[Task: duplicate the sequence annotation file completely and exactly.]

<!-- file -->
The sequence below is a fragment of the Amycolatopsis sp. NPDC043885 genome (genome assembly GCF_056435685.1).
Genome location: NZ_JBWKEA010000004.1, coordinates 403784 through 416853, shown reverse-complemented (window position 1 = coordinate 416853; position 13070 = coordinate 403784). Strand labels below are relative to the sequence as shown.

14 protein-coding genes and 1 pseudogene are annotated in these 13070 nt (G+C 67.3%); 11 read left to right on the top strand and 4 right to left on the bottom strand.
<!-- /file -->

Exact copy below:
The sequence below is a fragment of the Amycolatopsis sp. NPDC043885 genome (genome assembly GCF_056435685.1).
Genome location: NZ_JBWKEA010000004.1, coordinates 403784 through 416853, shown reverse-complemented (window position 1 = coordinate 416853; position 13070 = coordinate 403784). Strand labels below are relative to the sequence as shown.

14 protein-coding genes and 1 pseudogene are annotated in these 13070 nt (G+C 67.3%); 11 read left to right on the top strand and 4 right to left on the bottom strand.